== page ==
Early nineteenth residential century styles are represented in the district. Two dwellings date from before 1820. The 1807 John Henry Simler House, at 100 North Second Street, is the oldest building in Philipsburg. The log cabin was covered with clapboard siding before 1850. The 1813 Hardman Philips House is a Georgian style dwelling with a gambrel roof, multiple dormers, full width portico with eight columns and fan windows. Other examples of early nineteenth century styles are concentrated at the south end of South Front Street, on Presqueisle Street between Fourth and Sixth Streets, and on South Centre Street bordering South Park. The ca.1840 late Federal style dwelling at 224 South Front Street is a side gable building with end chimneys, six over six windows, a one bay half round roofed porch and center door flanked by side and overhead lights. The Greek Revival style house at 20 South Centre Street, dating ca.1850 and sheathed in clapboard with a front gable roof, has a small front porch with eaves consoles and a fanlight overhead. The home at 419 East Presqueisle Street, conservatively dated at 1870, displays a much older Federal style type of doorway suggesting a ca.1840 or earlier origin.

In the late nineteenth and early twentieth centuries, most of the borough's large, high-style residences were built in an L-shape area bordering the Hardman estate. North of the estate is East Presqueisle Street and Hillcrest Drive and to the west is South Centre Street. These homes have deeper setbacks (approximately 40'), often built on multiple lots. Mature trees line the streets. These factors lend the buildings and thoroughfares a grand character and appearance. Dominant architectural styles are Colonial Revival (22) and Queen Anne (10), with a few examples each of Greek Revival, Italianate and Bungalow styles. Individual examples of Federal, Late Gothic Revival, Second Empire, Stick and Dutch Colonial styles are also present.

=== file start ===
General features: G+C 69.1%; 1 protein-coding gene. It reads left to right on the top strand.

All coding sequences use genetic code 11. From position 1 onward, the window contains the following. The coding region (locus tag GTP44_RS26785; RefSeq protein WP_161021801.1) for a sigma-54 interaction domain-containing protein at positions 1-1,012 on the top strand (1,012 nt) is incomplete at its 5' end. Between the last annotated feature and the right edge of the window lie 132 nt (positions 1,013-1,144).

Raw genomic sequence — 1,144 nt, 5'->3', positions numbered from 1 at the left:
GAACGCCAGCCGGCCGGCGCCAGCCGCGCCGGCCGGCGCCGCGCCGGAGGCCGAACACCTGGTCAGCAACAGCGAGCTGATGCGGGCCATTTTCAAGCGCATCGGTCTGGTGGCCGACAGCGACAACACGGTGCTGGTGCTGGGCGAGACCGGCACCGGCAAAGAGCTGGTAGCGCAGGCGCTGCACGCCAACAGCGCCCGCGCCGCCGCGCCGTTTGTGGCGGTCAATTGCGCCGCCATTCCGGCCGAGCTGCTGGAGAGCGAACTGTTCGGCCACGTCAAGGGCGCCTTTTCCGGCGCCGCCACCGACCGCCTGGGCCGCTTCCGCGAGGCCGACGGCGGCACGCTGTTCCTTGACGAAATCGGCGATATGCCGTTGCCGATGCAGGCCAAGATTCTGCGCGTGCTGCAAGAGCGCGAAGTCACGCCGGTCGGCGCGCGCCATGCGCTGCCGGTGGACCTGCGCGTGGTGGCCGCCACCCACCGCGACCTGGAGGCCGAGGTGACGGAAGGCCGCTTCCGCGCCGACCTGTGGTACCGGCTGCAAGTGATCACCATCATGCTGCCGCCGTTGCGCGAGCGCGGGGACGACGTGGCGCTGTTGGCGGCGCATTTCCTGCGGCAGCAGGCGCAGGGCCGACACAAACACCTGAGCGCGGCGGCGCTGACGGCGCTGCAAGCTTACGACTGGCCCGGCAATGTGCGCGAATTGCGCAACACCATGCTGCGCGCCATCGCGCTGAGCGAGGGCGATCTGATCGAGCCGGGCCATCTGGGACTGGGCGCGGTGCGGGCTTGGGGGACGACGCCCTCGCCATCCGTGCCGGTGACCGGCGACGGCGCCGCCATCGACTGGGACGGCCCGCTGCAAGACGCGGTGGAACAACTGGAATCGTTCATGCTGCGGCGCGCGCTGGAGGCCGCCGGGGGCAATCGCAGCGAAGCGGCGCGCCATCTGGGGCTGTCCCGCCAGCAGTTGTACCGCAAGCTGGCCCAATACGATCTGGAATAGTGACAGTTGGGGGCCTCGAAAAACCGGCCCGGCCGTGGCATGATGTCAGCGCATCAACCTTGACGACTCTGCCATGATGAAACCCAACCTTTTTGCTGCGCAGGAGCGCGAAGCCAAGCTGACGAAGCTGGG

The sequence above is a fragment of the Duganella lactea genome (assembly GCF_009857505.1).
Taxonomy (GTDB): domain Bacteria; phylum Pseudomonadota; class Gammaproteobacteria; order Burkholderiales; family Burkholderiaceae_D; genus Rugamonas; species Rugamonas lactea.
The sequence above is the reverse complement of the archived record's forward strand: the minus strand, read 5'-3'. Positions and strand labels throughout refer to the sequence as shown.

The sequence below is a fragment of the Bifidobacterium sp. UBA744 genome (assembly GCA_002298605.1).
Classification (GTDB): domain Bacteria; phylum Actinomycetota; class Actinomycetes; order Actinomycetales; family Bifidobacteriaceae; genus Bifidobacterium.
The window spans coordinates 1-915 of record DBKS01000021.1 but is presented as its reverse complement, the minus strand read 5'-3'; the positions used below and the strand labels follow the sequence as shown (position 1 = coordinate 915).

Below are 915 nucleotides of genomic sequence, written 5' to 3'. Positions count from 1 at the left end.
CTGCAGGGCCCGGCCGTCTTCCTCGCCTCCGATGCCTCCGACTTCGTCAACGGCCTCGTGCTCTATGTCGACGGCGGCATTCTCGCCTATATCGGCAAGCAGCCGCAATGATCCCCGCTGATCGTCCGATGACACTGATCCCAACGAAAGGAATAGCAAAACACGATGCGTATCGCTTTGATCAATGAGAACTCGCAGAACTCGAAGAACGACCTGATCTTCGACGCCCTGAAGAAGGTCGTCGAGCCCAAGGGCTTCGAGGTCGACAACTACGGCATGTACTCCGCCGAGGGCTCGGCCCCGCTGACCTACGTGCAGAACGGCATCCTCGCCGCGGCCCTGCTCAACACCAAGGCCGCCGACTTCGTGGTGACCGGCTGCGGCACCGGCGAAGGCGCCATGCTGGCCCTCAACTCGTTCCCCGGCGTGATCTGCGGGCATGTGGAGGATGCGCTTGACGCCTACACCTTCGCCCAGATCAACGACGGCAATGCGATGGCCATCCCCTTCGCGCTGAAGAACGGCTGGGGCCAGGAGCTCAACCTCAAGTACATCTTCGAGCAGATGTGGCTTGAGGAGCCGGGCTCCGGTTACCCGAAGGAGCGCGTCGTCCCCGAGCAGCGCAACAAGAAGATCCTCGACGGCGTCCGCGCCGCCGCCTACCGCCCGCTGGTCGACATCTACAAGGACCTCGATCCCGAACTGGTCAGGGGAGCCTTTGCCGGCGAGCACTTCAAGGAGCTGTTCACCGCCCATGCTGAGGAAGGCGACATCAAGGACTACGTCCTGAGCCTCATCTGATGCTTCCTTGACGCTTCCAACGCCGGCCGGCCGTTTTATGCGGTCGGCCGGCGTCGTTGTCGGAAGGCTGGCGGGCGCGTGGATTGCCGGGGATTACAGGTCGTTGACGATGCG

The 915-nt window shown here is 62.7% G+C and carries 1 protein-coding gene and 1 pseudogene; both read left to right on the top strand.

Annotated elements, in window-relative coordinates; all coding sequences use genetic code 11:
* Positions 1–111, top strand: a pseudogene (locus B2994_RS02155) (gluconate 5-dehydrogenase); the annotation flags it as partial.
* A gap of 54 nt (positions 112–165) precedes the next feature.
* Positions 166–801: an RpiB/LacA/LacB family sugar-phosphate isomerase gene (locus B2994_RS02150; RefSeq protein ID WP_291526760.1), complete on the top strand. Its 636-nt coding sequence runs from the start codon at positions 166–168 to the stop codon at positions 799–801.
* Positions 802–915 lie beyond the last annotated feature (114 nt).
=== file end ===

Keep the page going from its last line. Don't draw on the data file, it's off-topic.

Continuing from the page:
One eclectic Colonial Revival style home is the 1873 Rowland Mansion, 126 South Centre Street, featuring a two story wrap-around verandah with paired columns. It also has a Queen Anne-inspired asymmetrical layout with bargeboard details. Representative of sawn and incised woodwork widespread in the district is the Queen Anne style 801-03 East Presqueisle Street with decorative shingles, bracketed porch and incised wood details. There are many other examples of Colonial Revival and Queen Anne style homes. Hillcrest Drive, extending northeast from East Presqueisle Street at the north edge of the district, is the site of four high-style dwellings. One is the Colonial Revival style residence located at #102, a rambling two and one-half story brick building with six-over-one windows and half timber and stucco gable ends. An exemplary 1870 Gothic Revival style cottage is located at 107 Hillcrest Drive, with its bracketed one bay porch, six-over-six windows, and incised pointed lintels. The Italianate ca.1880 dwelling at 917 East Presqueisle Street features a front cross gable and porch brackets and is surrounded by an ornamental cast iron fence. Smaller late nineteenth century homes with stylish details are located throughout the historic district, including the 1871 Avery House, featuring spindles, decorative shingles and sawn work. It was built just a block north of East Presqueisle Street at 20 South Ninth Street.